Want to learn about the 14 styles of footwork? Click HERE.

Breaking the 2000s Move – How to Do 2000s

How to do 2000s
How to do 2000s

Table of Contents

Adding power moves to your arsenal is how to progress as a b-boy or b-girl, and few moves are as impressive as the 2000s breakdance move. The 2000s move is technically a variation of an earlier move known as the 1990, but many classify it as its own thing.

Regardless, if you’re learning how to breakdance, you need to constantly up your game to keep up with the movers and shakers of the scene. Knowing how to do 2000s lets you add a little flash to your routines.

Let’s go into what you need to know about the 2000s breakdance move. 

What is the 2000s Move?

Unfamiliar with the 2000s move? You may have heard of it as the Millennium or the 2K. They are all names that mean the same move.

Like learning how to do a windmill or studying how to do a flare, it’s important to start with what a move is before you can assess whether you’re ready to begin practicing it. At its heart, the 2000 is a spinning handstand.

Despite needing to hold a handstand position, it’s easier to perform than its predecessor, the 1990. Rather than using one hand to balance yourself, breakers place one hand over the other, letting them use both hands to balance. And two hands are always better than one.

Also, breakers that know how to breakdance take advantage of rapid angular acceleration to make this move as impressive as it looks. This starts with the legs spread wide and then snapping them closed once they start spinning. 

To sum up the science, it works because of the conservation of angular momentum. You’ll also find this principle at the heart of other sports, including gymnastics and figure skating.

How Do Breakers Transition Into 2000s?

The 2000s move can be transitioned into a routine using some of the foundational breaking moves. Once you master your foundation, you’ll see how the magic works and be able to integrate it into your dancing.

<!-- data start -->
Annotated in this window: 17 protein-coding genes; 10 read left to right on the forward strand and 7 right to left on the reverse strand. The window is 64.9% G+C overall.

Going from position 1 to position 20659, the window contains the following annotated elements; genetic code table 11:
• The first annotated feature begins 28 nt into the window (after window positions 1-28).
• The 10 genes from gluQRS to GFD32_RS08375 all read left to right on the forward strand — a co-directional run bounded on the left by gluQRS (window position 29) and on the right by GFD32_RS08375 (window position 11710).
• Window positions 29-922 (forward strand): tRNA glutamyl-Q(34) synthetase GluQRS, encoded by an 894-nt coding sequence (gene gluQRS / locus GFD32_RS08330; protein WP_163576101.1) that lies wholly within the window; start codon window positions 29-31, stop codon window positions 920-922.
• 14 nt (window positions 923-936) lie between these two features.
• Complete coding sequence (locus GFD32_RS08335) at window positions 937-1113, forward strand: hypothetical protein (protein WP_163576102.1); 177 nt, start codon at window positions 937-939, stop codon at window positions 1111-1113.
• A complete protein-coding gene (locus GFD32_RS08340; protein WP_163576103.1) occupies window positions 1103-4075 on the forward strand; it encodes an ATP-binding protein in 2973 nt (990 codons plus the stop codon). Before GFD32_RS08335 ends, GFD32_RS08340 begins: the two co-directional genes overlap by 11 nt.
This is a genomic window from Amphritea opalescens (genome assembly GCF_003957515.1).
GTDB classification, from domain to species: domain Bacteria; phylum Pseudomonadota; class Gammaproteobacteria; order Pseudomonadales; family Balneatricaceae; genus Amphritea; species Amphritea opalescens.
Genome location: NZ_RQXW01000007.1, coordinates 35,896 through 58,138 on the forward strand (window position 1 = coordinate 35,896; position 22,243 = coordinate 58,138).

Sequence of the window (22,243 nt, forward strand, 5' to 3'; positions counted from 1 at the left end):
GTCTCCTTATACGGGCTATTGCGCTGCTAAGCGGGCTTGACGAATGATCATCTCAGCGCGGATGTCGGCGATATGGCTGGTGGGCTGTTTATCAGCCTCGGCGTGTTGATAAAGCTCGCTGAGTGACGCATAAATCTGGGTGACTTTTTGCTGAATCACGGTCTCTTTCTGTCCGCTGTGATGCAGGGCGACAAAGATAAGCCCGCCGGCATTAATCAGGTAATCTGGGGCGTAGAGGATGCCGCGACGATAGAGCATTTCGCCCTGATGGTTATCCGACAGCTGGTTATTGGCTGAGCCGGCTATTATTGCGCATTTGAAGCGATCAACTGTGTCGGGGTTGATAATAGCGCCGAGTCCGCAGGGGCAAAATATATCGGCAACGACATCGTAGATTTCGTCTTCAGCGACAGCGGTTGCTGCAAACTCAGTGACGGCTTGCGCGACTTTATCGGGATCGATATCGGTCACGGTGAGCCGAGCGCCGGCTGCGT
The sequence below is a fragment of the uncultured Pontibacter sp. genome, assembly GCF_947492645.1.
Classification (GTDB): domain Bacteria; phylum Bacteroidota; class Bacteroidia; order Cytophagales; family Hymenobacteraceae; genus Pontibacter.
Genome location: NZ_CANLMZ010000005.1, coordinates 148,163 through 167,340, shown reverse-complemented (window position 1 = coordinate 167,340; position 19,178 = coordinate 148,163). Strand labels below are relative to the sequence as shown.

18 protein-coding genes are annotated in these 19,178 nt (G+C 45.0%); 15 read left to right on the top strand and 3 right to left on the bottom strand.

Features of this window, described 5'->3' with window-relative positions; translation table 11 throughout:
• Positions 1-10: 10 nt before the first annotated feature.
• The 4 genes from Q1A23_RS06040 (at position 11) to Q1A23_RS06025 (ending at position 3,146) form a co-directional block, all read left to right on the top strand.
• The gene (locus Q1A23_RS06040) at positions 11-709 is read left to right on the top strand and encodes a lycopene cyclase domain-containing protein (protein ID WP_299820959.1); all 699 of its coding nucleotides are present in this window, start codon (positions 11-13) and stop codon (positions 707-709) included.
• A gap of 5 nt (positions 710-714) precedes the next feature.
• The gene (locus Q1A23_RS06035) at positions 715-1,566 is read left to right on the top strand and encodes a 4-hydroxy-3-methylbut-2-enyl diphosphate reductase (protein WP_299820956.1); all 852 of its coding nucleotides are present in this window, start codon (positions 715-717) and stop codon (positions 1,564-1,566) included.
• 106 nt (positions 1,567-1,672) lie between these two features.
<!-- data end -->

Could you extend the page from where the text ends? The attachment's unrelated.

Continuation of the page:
For example, learning the perfect practice formula and developing other basic skills, like footwork essentials, will set you up to begin transitioning into what is an advanced move like the 2000. Note that as an advanced move, you should have sufficient control and balance before attempting it.

Like the 1990, early breakers would use swipes, power starts, and six-steps to transition into the move. In the other direction, breakers would transition out of the move with a back freeze or return to their standard standing b-boy stance.

But you can also use headspins, backspins, hollowbacks, and flares. The only glass ceiling regarding transitions is your imagination. 

The History of the 2000s Breakdance Move

Where does the 2000s move come from?

It shouldn’t surprise you that it was developed soon after the 1990 move. However, in this case, nobody is quite sure who invented it, but b-boy Crazy Legs was one of the first to raise it to prominence.

The 2000’s name comes from the move’s futuristic look, indicating that a new era of breaking was coming into being, similar to why the 1990s name came about. Even though the history of breakdance doesn’t even tell us who first came up with the name, it’s been embraced worldwide.

Like the 1990, the 2000 is now viewed as a standard power move, with the top b-boys chaining spins and other power moves in sequence.

How to Do 2000s for Beginners

The 2000s breakdance move is an advanced move. In other words, you should already have enough of a foundation in breaking to tackle this move confidently.

Let’s run through the steps needed to level up your breaking skills and complete your first 2000.

Step One – Begin with Hand Placement

Many breakers ask how breaking can be fresh again, but freshness begins with the tried and tested. Before trying to spin, start in the squat position and practice positioning your right hand correctly.